In early February, the volunteer CMTO organizing committee squirrelled ourselves away in Leslieville for part of a weekend to reflect on 2015, review the responses to our year end survey, and plan for the year ahead.

Our planning retreat included lessons in empathy, meditation and visualization, kitchen dance parties, and serious brainstorming sessions; all of which we hope will help to make the CMTO events for the year ahead even better than the last.

We arrived in Leslieville on Friday night to settle in and reconnect face to face as a team. To get in the headspace for the day ahead, we sat down for a few rounds with the 21 Toys Empathy Toy (see 21 Toys Founder Ilana Ben Ari’s CMTO talk here).

To use the Empathy Toy, two individuals are blindfolded; an observer then assembles 3D puzzle pieces and hands them to one of the blindfolded individuals. An identical set of unassembled pieces are handed to the other person who’s blindfolded, and the person with the assembled set then attempts to guide them to put together their puzzle pieces to match. The unblindfolded individuals are just there to observe. Once the puzzle assemblers believe that their sets match, they take off their blindfolds, and everyone deconstructs what happens. It’s amazing how a seemingly simple tool can really spark a dialogue about language use, observation, and how different people see the world differently. Creating metaphors and checking in with our partners was something that happened repeatedly. Playing with the Empathy Toy, grounded so much of the conversation and collaboration throughout the retreat.

The next morning, we woke up bright and early to go for a coffee fueled walk along the Scarborough Bluffs. The erosion eating away at the cliffs was omnipresent as we looked Northward. The lake and sun however, seemed oblivious to effects of the wind on the Bluffs. We stood mesmerized by lake sparkle. Fresh air and big breaths, we were ready to take on the day. Walking and exercise are an incredible strategy to boost creativity. Immersing yourself in nature is another strategy your brain will welcome.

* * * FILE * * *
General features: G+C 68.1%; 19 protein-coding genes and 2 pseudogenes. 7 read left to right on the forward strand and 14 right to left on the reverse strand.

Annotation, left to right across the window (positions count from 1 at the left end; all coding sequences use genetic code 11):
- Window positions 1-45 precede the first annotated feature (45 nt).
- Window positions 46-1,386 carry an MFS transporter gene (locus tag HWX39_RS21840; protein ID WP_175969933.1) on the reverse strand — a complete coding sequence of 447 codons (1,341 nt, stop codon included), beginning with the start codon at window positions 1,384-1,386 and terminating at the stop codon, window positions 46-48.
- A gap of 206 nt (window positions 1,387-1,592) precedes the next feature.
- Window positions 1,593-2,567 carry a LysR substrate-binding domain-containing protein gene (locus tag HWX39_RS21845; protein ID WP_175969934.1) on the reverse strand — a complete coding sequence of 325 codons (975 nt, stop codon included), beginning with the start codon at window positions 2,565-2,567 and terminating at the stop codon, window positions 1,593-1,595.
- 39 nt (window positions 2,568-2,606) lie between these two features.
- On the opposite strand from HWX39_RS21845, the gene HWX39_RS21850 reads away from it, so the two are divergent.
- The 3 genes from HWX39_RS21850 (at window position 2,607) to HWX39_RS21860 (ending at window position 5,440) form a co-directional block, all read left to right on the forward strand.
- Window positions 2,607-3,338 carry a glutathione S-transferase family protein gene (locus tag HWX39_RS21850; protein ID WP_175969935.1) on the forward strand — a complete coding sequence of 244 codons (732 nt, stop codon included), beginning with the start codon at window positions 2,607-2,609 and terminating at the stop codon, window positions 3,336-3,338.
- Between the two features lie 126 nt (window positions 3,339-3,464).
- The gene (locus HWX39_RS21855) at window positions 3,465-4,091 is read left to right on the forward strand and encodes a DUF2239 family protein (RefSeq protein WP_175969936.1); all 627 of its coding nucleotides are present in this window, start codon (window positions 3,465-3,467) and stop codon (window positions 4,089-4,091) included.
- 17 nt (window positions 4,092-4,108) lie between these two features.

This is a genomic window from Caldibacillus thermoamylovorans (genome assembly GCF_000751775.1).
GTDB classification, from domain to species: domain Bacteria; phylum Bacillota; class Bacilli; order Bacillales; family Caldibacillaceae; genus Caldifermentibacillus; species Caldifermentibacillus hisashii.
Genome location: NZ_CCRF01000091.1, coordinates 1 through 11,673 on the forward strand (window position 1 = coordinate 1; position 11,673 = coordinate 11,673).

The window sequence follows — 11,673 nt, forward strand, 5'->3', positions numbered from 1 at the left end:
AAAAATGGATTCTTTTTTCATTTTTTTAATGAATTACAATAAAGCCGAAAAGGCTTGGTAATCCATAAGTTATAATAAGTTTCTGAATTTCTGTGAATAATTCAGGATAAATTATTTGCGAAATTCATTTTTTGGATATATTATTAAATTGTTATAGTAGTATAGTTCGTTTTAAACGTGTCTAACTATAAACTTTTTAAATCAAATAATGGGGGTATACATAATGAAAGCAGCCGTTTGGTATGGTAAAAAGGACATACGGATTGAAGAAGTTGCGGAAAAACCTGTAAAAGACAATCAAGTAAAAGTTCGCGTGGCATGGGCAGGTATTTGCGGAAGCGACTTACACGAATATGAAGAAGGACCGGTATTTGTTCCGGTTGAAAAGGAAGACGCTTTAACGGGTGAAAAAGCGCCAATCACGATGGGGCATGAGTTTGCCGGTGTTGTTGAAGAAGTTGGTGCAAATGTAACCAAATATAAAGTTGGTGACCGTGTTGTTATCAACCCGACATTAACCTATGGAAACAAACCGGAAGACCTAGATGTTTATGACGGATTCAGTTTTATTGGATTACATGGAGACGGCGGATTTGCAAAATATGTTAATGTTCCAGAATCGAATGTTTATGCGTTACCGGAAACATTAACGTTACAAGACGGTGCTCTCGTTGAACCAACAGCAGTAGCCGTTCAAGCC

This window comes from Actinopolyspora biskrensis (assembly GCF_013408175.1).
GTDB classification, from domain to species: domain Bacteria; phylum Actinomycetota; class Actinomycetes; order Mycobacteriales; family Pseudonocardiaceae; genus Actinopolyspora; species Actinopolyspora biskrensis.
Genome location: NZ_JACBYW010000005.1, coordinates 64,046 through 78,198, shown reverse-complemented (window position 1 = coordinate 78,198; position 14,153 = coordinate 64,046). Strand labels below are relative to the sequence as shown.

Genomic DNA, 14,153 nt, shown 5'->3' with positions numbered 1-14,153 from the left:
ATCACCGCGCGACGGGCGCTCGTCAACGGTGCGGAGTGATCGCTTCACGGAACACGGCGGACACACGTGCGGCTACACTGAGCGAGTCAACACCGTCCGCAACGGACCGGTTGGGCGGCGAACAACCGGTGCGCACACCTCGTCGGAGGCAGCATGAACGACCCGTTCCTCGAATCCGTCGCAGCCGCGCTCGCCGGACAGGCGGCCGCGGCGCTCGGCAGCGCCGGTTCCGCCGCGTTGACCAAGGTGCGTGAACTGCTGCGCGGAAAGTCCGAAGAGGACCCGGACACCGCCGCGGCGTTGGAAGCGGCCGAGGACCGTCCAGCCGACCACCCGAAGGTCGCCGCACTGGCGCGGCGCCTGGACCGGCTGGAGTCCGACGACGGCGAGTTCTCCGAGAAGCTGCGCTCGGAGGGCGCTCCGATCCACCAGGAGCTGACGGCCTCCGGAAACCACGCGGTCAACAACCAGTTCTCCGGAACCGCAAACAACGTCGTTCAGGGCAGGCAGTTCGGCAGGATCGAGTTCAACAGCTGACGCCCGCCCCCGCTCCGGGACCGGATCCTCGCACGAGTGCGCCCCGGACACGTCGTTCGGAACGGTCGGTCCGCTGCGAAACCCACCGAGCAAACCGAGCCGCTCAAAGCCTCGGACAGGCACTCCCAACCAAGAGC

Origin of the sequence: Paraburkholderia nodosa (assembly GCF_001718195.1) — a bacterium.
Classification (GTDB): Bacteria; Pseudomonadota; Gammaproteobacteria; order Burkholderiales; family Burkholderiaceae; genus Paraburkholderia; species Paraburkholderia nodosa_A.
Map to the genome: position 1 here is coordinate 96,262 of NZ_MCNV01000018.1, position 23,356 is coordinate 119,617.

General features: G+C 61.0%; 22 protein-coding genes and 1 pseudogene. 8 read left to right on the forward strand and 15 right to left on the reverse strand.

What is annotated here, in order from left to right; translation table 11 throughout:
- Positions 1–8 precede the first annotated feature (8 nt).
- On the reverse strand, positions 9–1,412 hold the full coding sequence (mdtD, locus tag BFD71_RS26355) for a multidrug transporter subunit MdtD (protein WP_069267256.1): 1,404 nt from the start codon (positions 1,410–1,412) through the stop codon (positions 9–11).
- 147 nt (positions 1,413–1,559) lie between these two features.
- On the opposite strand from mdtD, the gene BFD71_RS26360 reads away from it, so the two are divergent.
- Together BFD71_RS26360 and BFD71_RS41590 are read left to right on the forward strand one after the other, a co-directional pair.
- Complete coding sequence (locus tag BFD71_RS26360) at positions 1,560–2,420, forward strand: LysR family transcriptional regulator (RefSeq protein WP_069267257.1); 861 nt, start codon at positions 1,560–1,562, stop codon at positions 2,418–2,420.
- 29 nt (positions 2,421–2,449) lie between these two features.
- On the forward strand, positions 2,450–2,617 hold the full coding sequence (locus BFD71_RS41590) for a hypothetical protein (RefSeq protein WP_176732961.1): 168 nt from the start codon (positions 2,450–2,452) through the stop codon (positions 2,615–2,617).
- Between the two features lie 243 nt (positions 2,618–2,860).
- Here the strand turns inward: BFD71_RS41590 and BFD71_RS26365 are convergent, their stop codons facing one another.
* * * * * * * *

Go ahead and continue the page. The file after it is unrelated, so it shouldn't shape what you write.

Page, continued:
Saying farewell to the bluffs, we returned to the house for the first exercise of our retreat. We began with a 10 minute guided meditation using the Headspace mindfulness app. We were more focused and grounded in our purpose after the meditation, and this lead directly into the core exercise, a 10 minute event day visualization. Geared at improving each attendee’s experience of CreativeMornings, we were asked by CMTO host Altaira, to imagine arriving at a CMTO event for the first time; we were then verbally walked through a CMTO event, from arrival to departure. We imagined arriving at our first, and were all confronted with new feelings and thoughts about how we arrived, were greeted, questions we had about our seats, the food, the speaker. Visualizing a familiar scenario anew was an invigorating experience that resulted in powerful conversation. Suddenly we were faced with gaps in the experience of an attendee. We realized that while we do a great job of greeting people at the door, that they might feel a little lost once they’ve entered the space. We also realized that we might need to give a bit more context about the speaker, and CMTO itself, once people are seated and paying attention. When you’ve been putting on an event from the organizer perspective for over a year, sometimes you forget what it feels like to be an attendee and equally important, a volunteer.